"The changing climate of the Southern Ocean: influence of the meandering pathway of the Antarctic Circumpolar Current"

Lynne Talley; UC SanDiego, Scripps Institution of Oceanography

Apr 27, 2018 at | Berger Auditorium, Skirkanich Hall, 210 South 33rd Street in Philadelphia

Special Seminar


HDR Lecture and Awards Ceremony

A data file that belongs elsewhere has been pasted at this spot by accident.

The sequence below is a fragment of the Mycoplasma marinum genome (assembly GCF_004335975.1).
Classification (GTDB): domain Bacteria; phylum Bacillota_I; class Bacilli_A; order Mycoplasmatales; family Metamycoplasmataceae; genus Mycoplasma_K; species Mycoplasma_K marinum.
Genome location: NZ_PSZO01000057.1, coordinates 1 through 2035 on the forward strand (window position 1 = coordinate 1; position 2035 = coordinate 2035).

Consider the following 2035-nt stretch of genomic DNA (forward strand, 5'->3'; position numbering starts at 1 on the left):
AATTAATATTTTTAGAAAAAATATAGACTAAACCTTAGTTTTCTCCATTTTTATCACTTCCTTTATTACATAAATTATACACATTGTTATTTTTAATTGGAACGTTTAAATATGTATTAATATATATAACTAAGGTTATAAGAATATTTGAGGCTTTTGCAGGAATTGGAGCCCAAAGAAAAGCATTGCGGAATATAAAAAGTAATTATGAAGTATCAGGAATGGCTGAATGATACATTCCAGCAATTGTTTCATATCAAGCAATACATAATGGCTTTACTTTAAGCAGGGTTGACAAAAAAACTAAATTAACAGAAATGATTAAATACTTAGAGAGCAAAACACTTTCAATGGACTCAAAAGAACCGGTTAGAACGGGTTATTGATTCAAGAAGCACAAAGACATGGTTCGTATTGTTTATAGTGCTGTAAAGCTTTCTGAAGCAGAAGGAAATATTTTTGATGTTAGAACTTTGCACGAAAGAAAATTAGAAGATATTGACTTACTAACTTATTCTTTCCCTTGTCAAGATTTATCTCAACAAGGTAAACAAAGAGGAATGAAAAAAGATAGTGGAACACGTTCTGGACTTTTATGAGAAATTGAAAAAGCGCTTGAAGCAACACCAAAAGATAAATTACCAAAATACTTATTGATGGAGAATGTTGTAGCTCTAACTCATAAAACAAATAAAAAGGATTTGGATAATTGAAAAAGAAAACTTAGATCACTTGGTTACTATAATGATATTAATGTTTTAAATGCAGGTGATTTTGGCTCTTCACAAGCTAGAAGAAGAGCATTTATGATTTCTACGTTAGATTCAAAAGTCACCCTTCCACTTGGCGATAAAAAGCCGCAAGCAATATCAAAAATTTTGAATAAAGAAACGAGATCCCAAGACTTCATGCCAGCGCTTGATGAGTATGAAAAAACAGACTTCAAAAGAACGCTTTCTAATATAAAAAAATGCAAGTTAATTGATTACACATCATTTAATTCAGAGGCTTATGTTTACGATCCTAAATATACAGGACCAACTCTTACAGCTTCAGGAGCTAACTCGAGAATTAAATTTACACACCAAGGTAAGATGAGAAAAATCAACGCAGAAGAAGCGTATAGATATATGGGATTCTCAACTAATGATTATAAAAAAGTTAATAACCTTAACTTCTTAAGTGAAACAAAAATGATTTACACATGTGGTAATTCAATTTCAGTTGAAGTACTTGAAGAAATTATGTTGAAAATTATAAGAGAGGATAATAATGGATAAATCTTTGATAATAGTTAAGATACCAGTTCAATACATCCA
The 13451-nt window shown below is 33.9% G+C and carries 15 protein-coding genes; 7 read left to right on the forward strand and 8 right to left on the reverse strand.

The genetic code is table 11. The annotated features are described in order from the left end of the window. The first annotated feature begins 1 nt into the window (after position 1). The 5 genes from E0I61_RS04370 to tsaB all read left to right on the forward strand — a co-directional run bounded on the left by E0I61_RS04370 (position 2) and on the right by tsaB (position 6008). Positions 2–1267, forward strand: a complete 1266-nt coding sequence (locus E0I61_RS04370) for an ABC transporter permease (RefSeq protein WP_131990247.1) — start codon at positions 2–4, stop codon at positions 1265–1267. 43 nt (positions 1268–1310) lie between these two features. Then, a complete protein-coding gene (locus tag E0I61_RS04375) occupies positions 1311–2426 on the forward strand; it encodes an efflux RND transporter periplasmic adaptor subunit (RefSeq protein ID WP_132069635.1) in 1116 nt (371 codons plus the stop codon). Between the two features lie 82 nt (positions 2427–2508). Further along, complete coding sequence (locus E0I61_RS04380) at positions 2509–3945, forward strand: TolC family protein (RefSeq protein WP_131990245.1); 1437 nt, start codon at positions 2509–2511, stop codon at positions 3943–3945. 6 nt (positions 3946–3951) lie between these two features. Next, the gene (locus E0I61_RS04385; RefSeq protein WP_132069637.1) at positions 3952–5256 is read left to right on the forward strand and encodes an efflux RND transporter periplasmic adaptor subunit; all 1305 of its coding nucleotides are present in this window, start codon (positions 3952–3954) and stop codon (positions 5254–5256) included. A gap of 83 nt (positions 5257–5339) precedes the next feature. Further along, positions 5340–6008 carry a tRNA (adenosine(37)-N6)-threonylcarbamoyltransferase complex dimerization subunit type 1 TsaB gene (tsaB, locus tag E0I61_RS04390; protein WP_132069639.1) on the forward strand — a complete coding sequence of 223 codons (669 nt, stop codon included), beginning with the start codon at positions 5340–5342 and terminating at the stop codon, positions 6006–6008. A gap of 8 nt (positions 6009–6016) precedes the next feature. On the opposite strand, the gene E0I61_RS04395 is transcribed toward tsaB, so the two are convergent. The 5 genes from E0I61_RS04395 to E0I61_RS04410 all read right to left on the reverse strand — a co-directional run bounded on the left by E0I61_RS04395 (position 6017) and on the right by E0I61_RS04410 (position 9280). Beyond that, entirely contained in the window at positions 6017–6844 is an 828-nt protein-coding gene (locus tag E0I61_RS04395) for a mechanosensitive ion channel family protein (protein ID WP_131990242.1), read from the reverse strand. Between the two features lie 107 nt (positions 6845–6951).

The Southern Ocean is a region of potentially dramatic climate change impacts, due to the large amount of freshwater tied up in the Antarctic ice sheet and the potential for sea level rise accompanying loss of that ice.  It is the region of the largest deep ocean heat gains of the global ocean, likely due to changes in production of dense waters in coastal regions of Antarctica.  It is also a region of climate change surprises, where sea ice cover has not been melting back at a large rate, surface waters are not necessarily warming, and carbon may be outgassing from the deep ocean at greater rates than hitherto expected.  These effects can largely be attributed to strengthened winds, which enhance upwelling of deep waters to the sea surface. Southeastward and upward spiraling of northern deep waters into the Southern Ocean and through the Antarctic Circumpolar Current (ACC) brings the cool, but not freezing, deep waters to the Antarctic margin in the regions where the overlying ice shelves are losing the most mass. This spiraling pathway is not uniformly southeastward nor is upwelling along the pathway uniform: the location of the fronts where carbon-rich upwelled water reaches the surface is strongly steered by topography and by the subpolar Ross and Weddell gyres, while upwelling itself is enhanced by strongly localized eddy fields where the ACC crosses major topography. The pattern of topographically-steered meanders of the ACC dictates the regions where winter sea ice is expanding versus contracting in response to stronger winds.